In 2010 and 2011, he said, several hospitals were forced to temporarily close their cardiac catheterization labs because critical devices were infected. In at least one case, a patient had to be moved to another hospital for angioplasty, a procedure that widens blocked arteries.
The equipment problem in one facility was caused when someone plugged a USB drive, a portable device that stores data, into a device and infected it. Fu said he did not have information about the other cases and declined to name the hospitals, because of privacy concerns.
Another problem occurred some years ago at Beth Israel. Fetal monitors for women with high-risk pregnancies were infected by malware that slowed the devices' response time. No patients were harmed and the problem was eventually fixed, Halamka said. Beth Israel now is one of the most aggressive hospitals in the country in countering cybersecurity risks.
It is nearly impossible to quantify how often cybersecurity incidents involving medical devices occur, because no one really keeps track, officials and experts say. The FDA has a database that allows people to report adverse events. But when medical devices fail, causing problems for patients, the people reporting the problems are usually not trained to identify malware as a cause.
Device manufacturers can solve the problems most easily but have the least incentive, because doing so is expensive, experts said. Hospitals, which buy the devices, want improved security but lack the resources or technical expertise to make the software fixes to the equipment. Experts say manufacturers typically refuse to apply software patches, claiming the FDA does not allow updates to regulated devices, but FDA officials say that is not the case.
"Medical device manufacturers have some of the smartest engineers on the planet," Fu said. "But cybersecurity is uncharted territory for this industry."
The federal government's push for more hospitals and other providers to adopt electronic health records is also likely to increase connectivity — and risk, according to Jim Keller, vice president of health technology evaluation and safety at ECRI Institute, a patient safety organization that works with hospitals to improve medical-device and other technology safety.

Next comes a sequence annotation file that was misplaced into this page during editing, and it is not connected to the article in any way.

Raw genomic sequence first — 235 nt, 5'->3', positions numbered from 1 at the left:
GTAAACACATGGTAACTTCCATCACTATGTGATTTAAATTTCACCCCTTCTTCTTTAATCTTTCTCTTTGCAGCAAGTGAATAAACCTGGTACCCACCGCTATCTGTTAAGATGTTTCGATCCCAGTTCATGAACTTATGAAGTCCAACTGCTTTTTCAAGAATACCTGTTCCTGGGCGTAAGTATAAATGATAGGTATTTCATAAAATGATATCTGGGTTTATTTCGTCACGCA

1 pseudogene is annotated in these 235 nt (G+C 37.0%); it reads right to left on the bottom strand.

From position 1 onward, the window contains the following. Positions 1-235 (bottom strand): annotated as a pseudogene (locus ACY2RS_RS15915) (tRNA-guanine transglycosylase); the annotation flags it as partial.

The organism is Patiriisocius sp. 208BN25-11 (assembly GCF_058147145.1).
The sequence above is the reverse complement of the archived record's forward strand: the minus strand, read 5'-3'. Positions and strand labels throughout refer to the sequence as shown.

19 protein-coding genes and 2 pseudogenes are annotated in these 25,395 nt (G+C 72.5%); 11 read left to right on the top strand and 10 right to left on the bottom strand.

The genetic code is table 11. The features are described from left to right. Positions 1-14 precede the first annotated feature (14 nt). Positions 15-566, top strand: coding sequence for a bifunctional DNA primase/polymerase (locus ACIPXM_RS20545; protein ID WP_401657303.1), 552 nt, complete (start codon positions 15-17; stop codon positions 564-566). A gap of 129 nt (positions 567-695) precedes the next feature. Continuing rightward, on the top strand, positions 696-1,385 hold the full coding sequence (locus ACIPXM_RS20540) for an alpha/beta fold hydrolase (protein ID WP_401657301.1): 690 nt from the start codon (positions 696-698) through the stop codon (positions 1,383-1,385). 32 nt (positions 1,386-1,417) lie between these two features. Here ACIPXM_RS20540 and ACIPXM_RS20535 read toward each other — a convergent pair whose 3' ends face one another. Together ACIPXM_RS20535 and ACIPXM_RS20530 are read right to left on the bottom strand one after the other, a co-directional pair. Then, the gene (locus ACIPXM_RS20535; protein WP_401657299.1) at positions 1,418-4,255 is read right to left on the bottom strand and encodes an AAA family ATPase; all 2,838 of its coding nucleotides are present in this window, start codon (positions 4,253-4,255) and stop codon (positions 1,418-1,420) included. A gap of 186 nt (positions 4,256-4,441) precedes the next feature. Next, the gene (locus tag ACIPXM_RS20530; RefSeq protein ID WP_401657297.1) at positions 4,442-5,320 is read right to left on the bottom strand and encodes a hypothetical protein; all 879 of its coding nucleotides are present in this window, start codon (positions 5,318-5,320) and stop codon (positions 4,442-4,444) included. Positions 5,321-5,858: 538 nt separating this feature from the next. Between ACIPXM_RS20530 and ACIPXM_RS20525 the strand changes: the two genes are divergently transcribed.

"It's an area that is not being addressed in a significant way by hospitals," Keller said.
Average consumers expect that "when they go to a health care institution or provider's office, that there are laws and rules that the hospital has to comply with to keep the equipment safe from being tampered with and that people are complying," said Deven McGraw, a health privacy expert at the Center for Democracy & Technology, an advocacy group.
"The reality," she said, "is a little more complicated."
At Beth Israel, there are about 15,000 devices on the hospital's network on a typical day. About 500 of them are running on older operating systems that are most susceptible to malware infection, most often medical devices that are outside the direct control of the hospital, Halamka said.
The hospital uses firewalls to isolate these devices from the Internet. In some cases, smaller manufacturers have agreed to provide software fixes.
The hospital runs scans on the entire network every month to identify new risks and is doubling its information technology budget next year to address cybersecurity risks, Halamka said. But the ultimate answer, he said, is for manufacturers to build their systems in a way that supports the use of anti-virus software and permits fixes.
The Veterans Health Administration has also been among the most aggressive in working to eliminate cybersecurity vulnerabilities. Several years ago, it created a protection program aimed at quickly identifying and eliminating malware and viruses that arise in its tens of thousands of medical devices. It also scans flash drives and other portable media for viruses and limits the number of devices connected to the Internet.